As we (I was now back with dear Ciara, my partner in Asian bike journeys) set to hop back on the red carcass of the squeaky bike we had hired, the clouds started to come true on their threat of rain. This wasn’t to be any rain, but magic rain which transforms humans in to drowned rats.
Now I thought that this being Asia, where tropical rain comes and goes as quick as Callum Best at a single’s party, it would be over pretty soon. So, sensing the imminent downpour, we stopped before it started, for a strong coffee in a derelict looking open café. It housed several old men, coughing away on cigarettes and Mahjong.
I’m uncertain how well I can explain but really, it was awful! Think, not one item of clothing or crevice in your body that hasn’t been molested by cold rain. Ciara’s bus was in two hours so we had no choice but to keep going through.
The drops filtered their way in to our mouths, tasting of field with a hint of buffalo poo. Not that I know much of the flavour of farm animal excrement. The storm got up our noses. It stung our squinting eyes and ran in such a fashion round my helmet that my wet hair crept along my moistened cheeks and worked its way between my face and glasses, so that I couldn’t see more than 4 meters in front of me.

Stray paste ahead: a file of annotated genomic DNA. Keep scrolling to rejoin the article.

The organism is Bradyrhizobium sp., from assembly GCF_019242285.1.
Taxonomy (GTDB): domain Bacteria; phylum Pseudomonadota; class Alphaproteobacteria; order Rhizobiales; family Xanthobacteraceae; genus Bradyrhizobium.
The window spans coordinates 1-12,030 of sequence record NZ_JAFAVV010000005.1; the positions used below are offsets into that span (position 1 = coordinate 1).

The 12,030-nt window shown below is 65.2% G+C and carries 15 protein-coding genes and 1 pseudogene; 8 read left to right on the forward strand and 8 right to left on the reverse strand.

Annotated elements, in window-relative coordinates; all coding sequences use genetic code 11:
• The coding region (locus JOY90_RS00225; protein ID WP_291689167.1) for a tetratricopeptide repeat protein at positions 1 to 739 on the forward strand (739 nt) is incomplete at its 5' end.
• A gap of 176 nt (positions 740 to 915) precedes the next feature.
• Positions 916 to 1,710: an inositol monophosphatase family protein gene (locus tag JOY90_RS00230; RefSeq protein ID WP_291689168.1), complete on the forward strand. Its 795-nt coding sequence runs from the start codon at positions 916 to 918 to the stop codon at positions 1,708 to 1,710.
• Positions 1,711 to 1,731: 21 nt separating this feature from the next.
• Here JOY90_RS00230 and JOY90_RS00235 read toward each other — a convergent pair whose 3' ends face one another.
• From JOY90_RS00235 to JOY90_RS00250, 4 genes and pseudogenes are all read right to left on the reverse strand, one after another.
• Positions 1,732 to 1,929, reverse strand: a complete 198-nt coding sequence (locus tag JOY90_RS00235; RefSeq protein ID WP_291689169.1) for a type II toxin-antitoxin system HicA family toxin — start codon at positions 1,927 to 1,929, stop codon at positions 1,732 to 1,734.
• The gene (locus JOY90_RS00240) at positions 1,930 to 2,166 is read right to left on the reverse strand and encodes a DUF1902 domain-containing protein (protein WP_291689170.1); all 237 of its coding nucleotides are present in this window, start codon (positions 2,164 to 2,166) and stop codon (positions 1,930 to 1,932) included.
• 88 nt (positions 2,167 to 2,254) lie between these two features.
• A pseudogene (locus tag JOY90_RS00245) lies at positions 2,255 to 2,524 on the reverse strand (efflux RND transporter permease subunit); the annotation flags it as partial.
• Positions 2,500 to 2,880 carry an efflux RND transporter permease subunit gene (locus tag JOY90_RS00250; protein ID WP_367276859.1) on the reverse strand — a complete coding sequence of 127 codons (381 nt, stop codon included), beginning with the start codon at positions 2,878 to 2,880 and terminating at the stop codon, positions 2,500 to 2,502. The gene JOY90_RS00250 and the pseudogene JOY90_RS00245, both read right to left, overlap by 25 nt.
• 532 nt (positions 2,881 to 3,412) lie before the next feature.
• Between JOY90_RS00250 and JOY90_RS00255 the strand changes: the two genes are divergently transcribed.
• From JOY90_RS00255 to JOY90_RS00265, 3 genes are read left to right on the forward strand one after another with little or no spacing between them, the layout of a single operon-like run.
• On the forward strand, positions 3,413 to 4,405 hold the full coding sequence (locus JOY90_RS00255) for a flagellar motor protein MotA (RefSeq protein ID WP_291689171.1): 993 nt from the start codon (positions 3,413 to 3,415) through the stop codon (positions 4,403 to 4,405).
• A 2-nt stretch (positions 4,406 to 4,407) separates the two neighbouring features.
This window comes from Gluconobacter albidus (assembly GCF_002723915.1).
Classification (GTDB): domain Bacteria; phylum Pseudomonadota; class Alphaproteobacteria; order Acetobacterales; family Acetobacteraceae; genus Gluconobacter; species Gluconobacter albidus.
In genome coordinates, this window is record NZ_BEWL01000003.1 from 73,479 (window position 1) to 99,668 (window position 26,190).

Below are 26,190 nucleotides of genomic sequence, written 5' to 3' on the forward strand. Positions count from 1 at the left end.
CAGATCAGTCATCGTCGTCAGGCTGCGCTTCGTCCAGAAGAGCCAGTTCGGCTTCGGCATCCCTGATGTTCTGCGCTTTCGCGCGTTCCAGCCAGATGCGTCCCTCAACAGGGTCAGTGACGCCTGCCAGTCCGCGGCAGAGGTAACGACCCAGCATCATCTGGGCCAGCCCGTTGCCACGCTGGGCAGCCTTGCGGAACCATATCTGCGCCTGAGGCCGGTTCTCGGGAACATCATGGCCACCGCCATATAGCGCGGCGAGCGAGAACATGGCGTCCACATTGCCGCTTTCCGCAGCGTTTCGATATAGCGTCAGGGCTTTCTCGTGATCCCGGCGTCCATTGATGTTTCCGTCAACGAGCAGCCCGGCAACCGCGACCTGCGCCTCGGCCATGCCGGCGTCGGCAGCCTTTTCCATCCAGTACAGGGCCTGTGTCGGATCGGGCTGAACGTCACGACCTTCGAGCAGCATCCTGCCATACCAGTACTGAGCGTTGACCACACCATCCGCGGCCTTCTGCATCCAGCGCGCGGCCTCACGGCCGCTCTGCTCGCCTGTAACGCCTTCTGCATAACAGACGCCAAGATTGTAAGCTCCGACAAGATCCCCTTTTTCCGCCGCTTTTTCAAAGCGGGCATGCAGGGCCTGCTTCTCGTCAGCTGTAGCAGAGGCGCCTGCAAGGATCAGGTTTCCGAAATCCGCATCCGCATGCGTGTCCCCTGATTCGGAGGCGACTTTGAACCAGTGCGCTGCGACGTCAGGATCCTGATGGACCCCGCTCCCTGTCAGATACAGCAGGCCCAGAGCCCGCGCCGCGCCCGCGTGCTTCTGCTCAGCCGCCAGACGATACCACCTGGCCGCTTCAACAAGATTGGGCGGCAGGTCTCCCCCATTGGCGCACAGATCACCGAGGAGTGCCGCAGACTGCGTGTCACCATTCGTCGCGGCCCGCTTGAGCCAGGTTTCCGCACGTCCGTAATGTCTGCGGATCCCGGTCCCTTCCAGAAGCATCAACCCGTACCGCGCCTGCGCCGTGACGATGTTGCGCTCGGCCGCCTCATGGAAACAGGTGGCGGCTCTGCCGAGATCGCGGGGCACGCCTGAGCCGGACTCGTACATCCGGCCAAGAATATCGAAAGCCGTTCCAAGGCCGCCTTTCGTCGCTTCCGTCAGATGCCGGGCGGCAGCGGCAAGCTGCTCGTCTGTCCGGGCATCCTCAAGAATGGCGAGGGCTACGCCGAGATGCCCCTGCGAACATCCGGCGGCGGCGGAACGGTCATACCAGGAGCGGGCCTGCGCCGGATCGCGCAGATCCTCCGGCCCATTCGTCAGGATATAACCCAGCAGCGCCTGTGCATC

When we clunked in to a petrol station somewhere outside of I-have-no-idea-where-I-am-please-help, the ‘20p’/Dong poncho I’d bought, which had ripped down one side, was now purely acting as a windbreak. It had kept me dry for all of ten minutes and poor Ciara who neglected to be such a spend thrift, hovered close, freezing on the back of my bike. I had offered to pull it up over the both of us, like some sort of waterlogged windproof bed sheet.
Finally, rolling in to Hoi An town, I praised,“Oh my Buddha we’re back!”
We were met with a scene from the film ‘The Day after Tomorrow’. Maybe it wasn’t that dramatic but nature certainly looked pissed at humans that day. Watching people push their flooded bikes along narrow rivers of streets, made me hopeful for steaming hot Pho. And a non-air conditioned room where my ears might clear of their post-diving clog.